The persistence of the Western civilization and the condition for its revival is based on fidelity to the metaphysical and moral principles from which it originated and which preserve its imperishable novelty. These principles also constitute the first and final measure of man’s education – his theoretical knowledge and the moral choices he makes. This constitutes the basis of classical education.

Today, unfortunately, classical education is almost completely forgotten. Man, his education and upbringing, have been subordinated almost entirely to utilitarian goals. Education at all levels – from elementary to university level – is oriented solely towards the training of professionals who become service providers in various fields of the economy, business, industry. Being a good person, leading a good life, which is not the same as unlimited consumption, but rather a life in which one transcends oneself to pursue goals that exceed him, are no longer areas of interest of education. 

Education consists of two elements: upbringing and teaching. The goal of upbringing is the moral improvement of the pupils so that they act morally. This is done through the upbringing in virtues, or moral skills. Without them, there can be no morally good action. The second element in classical education is teaching. It was based on the seven liberal arts (septem artes liberales), which in turn were divided into two groups: grammar, rhetoric and dialectics (trivium) and geometry, arithmetic, astronomy and harmony – music (quadrivium).  The trivial arts were the basis of education. However, the word “art” should not be understood as narrowly as we understand it today – as a cultural field in which artistic creativity is practiced. The Latin word “ars” (art) comes from the word “arto”, meaning to tighten, limit, set rules. This setting of rules allowed the mind to be trained in such a way as to be as effective as possible in reading reality.

These disciplines were called free (liber) for the reason that in antiquity they were practiced by free people, whose lives were not subordinates but masters of utility. It was rather the slaves who were engaged in perfecting the tools of daily use. This most fundamental stage of education, based on the trivium, was not about acquiring knowledge and gathering information, but about improving the cognitive apparatus, shaping it in such a way that it not only knew how to see things as they were, but also how to describe them using the right words, justify one’s view and understandably communicate it to others.

The goal of the Center for Classical Education is to seek and identify methods to apply the components of classical education to the processes of upbringing and teaching in the modern world. The CCE researchers will demonstrate the validity of educating for moral fitness, drawing among others on recent developments in psychology and neuroscience. The Center will also seek ways to apply the principle of the seven liberal arts at the contemporary stage of knowledge, which certainly requires a significant reformulation of this indisputable achievement, rather than simply copying it, and seeking an analogous application. The above activities of CCE are conducted in parallel to the research carried out at the CCPh.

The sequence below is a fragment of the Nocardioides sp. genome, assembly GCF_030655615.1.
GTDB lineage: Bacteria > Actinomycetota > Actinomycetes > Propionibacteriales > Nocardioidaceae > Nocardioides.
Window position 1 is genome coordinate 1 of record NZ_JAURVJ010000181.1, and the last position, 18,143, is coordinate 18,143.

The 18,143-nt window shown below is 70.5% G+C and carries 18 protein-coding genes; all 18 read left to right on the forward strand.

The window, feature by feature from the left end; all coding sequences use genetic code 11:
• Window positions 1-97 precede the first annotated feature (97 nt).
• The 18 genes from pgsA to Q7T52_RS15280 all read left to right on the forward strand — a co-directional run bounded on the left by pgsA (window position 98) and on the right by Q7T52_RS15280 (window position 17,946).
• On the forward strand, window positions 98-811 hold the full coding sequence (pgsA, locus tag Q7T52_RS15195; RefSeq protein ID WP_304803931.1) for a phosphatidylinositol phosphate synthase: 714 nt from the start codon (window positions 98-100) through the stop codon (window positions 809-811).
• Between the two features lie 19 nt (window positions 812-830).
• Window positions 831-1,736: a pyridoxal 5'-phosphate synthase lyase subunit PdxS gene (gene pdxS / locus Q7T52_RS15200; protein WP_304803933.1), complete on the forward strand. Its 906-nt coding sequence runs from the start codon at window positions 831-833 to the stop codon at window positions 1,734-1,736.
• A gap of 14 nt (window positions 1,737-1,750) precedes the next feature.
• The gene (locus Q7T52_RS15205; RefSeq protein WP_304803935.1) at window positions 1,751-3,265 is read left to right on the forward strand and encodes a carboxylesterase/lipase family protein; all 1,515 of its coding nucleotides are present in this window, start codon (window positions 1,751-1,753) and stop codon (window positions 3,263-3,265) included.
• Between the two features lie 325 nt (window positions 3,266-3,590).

dr Filip Ludwin

dr Filip Ludwin

Vice-rector for education, Dean of the Faculty of Law

Doctor of Law, university lecturer, author of scientific publications, editor-in-chief of the scientific journal “Legal Culture”, expert and analyst at the Confederation of Non-Governmental Initiatives of the Republic of Poland and the Hipolit Cegielski Center for Legal, Economic and Social Analysis. His scientific and professional interests are mainly in the history of political and legal thought, political system theory, civil society, constitutional law, agricultural law, philosophy, and logic. In his doctoral dissertation, he addressed the issue of the influence of natural sciences, especially evolutionary biology, on contemporary political philosophy and philosophy of law. In his research work, he also dealt with the principle of separation of powers, the issue of the sovereignty of the people, the ideological foundations of European integration, the thought of Jean Jacques Rousseau, Nicolás Gómez Dávila, Hans Kelsen, and Antoni Peretiatkovich, among others.

The aim of the project is to show how classical science was born, what were the sources of scientific reference to the world, what questions the ancients asked themselves, what they knew about man, his nature, the purpose of life, about natural phenomena, atmospheric phenomena, how they answered these questions. The target audience of the project is academia and schoolchildren; therefore, the project involves two levels of implementation. In addition to historical knowledge, students will acquire the skills of posing questions, the method of seeking answers, as well as appropriate and proportionate formulation of the two. The project includes two levels: The first, aimed at high school students, and the second – at university students. It includes lectures and workshops simulating classical educational centers: Plato’s Academy, Aristotle’s Lyceum and the medieval university. Participants learn about and conduct Socratic dialogues and medieval questiones quodlibetales. Part of the class takes place online. Participants receive developed templates and topics, based on which they prepare simulations.

This is a completely innovative presentation of classical educational methods that allow to acquire the skills of factual argumentation, reasoning, and logical thinking. The lectures and workshops also equip participants with knowledge of the cultural heritage of Europe and allow for its application in modern conditions.